President Joe Biden has announced that the United States will pull out all its troops from Afghanistan by 11 September. His predecessor Donald Trump had started the process in December 2018, committing to do the same by 1 May this year.
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In preparation for this, the US organized several rounds of negotiations between the Ashraf Ghani-led Afghan government and the Taliban, but hardly any progress has been made. A US withdrawal at this juncture could be disastrous for the people of Afghanistan, have negative consequences for the wider region, including India, and help the cause of Islamist jihad around the world.
There are only about 3,500 American soldiers left in Afghanistan. The last American hostile-fire casualty on Afghan soil was on 8 February 2020, some 14 months ago. Since 2015, the US role has been largely limited to training and support. The war against the Taliban is being fought by the Afghan army, not Americans.
Today, US soldiers in Afghanistan are more or less a non-combat military presence, like the 53,000 American troops posted in Japan, 33,000 in Germany, 26,000 in South Korea, and 4,000 in Bahrain. Yet, the departure of US soldiers from Afghanistan this year could have deleterious effects, since even a token number of US troops has high symbolic value. So will their exit.
The withdrawal is being seen and touted by the Taliban as a decisive victory. It already controls about 40% of the territory in Afghanistan, and within hours of Biden’s announcement, Haji Hekmat, the militia leader for Balkh province, was telling the BBC: “We have won the war and America has lost.” Kabul, the Taliban believe, is now well within reach.
The first stated objective of the US-sponsored negotiations was to set up a ‘transitional government’, which would oversee the country’s return to peace. This has not happened. One, as should have been expected, nobody can figure out how this transitional government will be able to balance the theocratic-state goal of the Taliban with democracy. Indeed, the Taliban have been quite clear that they want to restore the fully-Sharia-compliant Islamic state that they had run till they were ousted from power by the US military in 2001.
Two, the Taliban have promised a ceasefire several times and then promptly gone back on those promises. In fact, they escalated their attacks and seized more territory. Again, only the naïve or the desperate would not have expected this.
Three, the Taliban have insisted that Ghani has to resign for the peace process to make headway. Ghani, meanwhile, is in a strange position. The Taliban call him a “US puppet”, while the US seems intent on selling him and his government down the river.
On 11 March, US secretary of state Anthony Blinken wrote to Ghani; the letter’s tone has been described as “bullying” and “neo-colonial” by some observers. Blinken appeared to blame the Afghan government for the failure of peace talks. The letter takes no cognizance of the obstacles the Taliban have constantly raised during the negotiations, their repeated reneging on promises, or even the fact that they have done nothing to sever alliances with groups like Al-Qaeda. Blinken also pulled a rabbit out of his hat: the US is now asking Turkey, the Islamist leanings of whose President Recip Erdogan are well-known, to convene a meeting between the Kabul government and the Taliban. This is beginning to sound less like a troop withdrawal and more like an abandonment of Afghanistan to the medieval Taliban.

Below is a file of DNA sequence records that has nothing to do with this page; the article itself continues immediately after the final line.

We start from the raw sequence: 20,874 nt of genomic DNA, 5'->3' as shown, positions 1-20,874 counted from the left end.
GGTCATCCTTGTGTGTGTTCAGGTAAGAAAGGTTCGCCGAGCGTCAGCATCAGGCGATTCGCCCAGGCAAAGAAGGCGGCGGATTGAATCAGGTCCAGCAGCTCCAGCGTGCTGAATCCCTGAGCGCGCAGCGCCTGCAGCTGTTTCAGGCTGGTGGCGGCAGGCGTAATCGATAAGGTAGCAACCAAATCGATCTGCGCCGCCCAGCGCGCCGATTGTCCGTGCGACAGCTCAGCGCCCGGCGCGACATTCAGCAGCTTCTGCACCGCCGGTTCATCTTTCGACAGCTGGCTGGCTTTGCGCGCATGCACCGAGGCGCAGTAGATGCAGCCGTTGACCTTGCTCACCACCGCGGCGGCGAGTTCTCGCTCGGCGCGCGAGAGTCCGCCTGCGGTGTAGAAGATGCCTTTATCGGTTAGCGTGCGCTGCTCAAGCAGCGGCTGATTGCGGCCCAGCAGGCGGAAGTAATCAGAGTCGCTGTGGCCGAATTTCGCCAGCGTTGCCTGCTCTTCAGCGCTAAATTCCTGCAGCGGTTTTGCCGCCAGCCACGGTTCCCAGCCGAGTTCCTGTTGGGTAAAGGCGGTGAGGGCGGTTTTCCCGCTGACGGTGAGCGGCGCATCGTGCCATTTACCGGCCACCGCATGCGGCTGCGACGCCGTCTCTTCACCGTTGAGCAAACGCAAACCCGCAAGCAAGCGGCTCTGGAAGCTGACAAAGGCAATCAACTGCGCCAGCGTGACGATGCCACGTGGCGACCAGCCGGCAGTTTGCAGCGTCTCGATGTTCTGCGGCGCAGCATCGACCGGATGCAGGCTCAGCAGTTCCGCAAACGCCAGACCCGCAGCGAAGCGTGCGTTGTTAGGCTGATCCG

To top it all, the day before Biden’s announcement, the office of the United States Director of National Intelligence released its annual threat assessment report, in which it said: “(The) prospects for a peace deal (in Afghanistan) will remain low during the next year. The Taliban is likely to make gains on the battlefield, and the Afghan government will struggle to hold the Taliban at bay if the (US-led) coalition withdraws support. Kabul continues to face setbacks on the battlefield, and the Taliban is confident it can achieve military victory.”
The Biden administration’s Afghanistan decision will probably further shake the faith that American allies have in Washington.
Of course, the most terrible consequences will be suffered by the people of Afghanistan. The Taliban are now energized. When the group was in power in the 1990s, it imposed the strictest of Sharia regimes, depriving women of nearly all freedoms, even banning music and photography. There is no reason to believe that they will behave any differently this time around if they are victorious. They’re already claiming moral victory, and this will surely motivate jihadi forces across the world.
All this is not good news for India, which has steadfastly supported the government of Afghanistan and is the second-largest aid donor to the country after the United States. If the Taliban return to power in Kabul, they may start working with their long-time sponsor and ally Pakistan to foment Islamist terrorism in India.
Sadly, Biden does not seem to have learnt much from experience. As vice-president to Barack Obama, he had overseen America’s military exit from Iraq in 2011. But, by January 2014, the Islamic State had captured large parts of Iraq and become a global threat. The US had no option but to send its forces back. Biden has been there, done that, and had to undo.